FEATURED ARTICLES

A False Fixation on Nitrogen: How nitrogen-fixing trees may slow forest regrowth

Understanding forest regrowth is crucial to predicting and mitigating environmental damage, and with over half

Brilliant Bacteria: Programming Bacteria to Make Materials

Researchers at Duke have used synthetic biology techniques to engineer bacteria to produce a protein capable of constructing an electronic pressure sensor when supplemented with gold nanoparticles. With a variety of future applications, this technology will diversify how we use microorganisms in biophysical systems.

Destroying Viruses: A New Protein Could Unlock the Key to Curing Respiratory and Mosquito-Borne Viruses

Despite advances in modern medicine, many respiratory and mosquito-borne viruses still have few treatment options. SPCA1, a calcium transporter required in the viral life cycle, may be a potential target to eliminate viruses such as RSV, Zika, and West Nile.

Tracking Transition: From dinosaurs to birds, brain-skull evolution

New discovery in skull and brain development has implications for greater understanding of evolution of reptiles and birds.

A New Map of the Body: Profiling Gene Expression Levels across Human Tissues

The Genotype-Tissue Expression (GTEx) project aims to characterize the gene expression profiles of different human tissues. The resulting gene expression map could help clarify how genetic variations work at a molecular level to influence gene expression.

Pesticides, Honey, and Dead Bees: Global honey contamination with neonicotinoids

A team of researchers from University and Botanical Garden of Neuchâtel constructed a global map of honey exposure to a class of pesticides termed “neonics,” showing that 75% of all samples were contaminated with the pesticides.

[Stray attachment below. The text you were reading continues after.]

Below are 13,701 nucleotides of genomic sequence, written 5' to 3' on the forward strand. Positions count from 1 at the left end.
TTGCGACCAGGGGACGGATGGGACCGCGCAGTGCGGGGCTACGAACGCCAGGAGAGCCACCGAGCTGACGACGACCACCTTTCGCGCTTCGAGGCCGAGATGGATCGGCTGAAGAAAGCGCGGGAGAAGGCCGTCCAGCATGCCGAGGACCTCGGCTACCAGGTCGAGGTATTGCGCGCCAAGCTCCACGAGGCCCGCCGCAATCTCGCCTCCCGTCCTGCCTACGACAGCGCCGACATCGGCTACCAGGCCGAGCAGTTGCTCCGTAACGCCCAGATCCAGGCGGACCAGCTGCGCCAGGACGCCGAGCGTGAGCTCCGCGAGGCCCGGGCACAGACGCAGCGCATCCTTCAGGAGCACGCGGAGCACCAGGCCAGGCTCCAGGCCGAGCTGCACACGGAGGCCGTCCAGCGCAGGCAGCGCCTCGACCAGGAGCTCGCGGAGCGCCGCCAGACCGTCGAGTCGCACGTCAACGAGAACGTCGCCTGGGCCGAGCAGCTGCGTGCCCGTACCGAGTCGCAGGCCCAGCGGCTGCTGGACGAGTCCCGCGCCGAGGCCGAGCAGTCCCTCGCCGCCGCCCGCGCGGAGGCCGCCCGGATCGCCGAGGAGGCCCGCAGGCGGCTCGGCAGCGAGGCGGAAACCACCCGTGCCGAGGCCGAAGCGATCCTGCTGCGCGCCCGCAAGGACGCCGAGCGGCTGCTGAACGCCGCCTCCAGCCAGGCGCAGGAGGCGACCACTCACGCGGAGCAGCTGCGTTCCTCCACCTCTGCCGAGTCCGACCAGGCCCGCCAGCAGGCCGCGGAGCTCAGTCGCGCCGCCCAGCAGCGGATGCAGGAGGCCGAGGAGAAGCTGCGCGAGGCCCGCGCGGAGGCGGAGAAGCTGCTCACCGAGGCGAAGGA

Giving Genes PiggyBac Rides

New technology that enables certain segments of DNA to “jump” around the genome via a cut and paste method can serve as a more cost-effective, time-efficient alternative to using STEM cells

Not So Tumor Suppressant: How a single gene can both promote and suppress tumor growth

Tet2, a gene believed to be a tumor suppressor since 2009, may also have tumor-promoting effects on other types of cancer, raising some interesting questions about what it means to be a tumor suppressor and how Tet2 could affect different cancer treatments.

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Some photos from the extracurricular bazaar and our miracle berry Bulldog Days event a few weeks ago! We were delighted by the great interest in YSM during Bulldog Days and look forward to welcoming our new members in the fall!
pc: Kate Kelly
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Posted 2 months ago  ·  

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MEET THE MASTHEAD:
Meet our Publisher, Richard Li!

Richard Li (My ‘20) is a first-year in Pauli Murray College and a potential Physics major. He is a First-Year Liaison on the International Student Organization, a cook for Y Pop-Up, and plays on the Yale Table Tennis Team (yep, you heard that right--there really is a table tennis team). In his free time, he enjoys playing soccer with his friends, watching random Youtube Videos, and trying to learn the guitar.
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Posted 3 months ago  ·  

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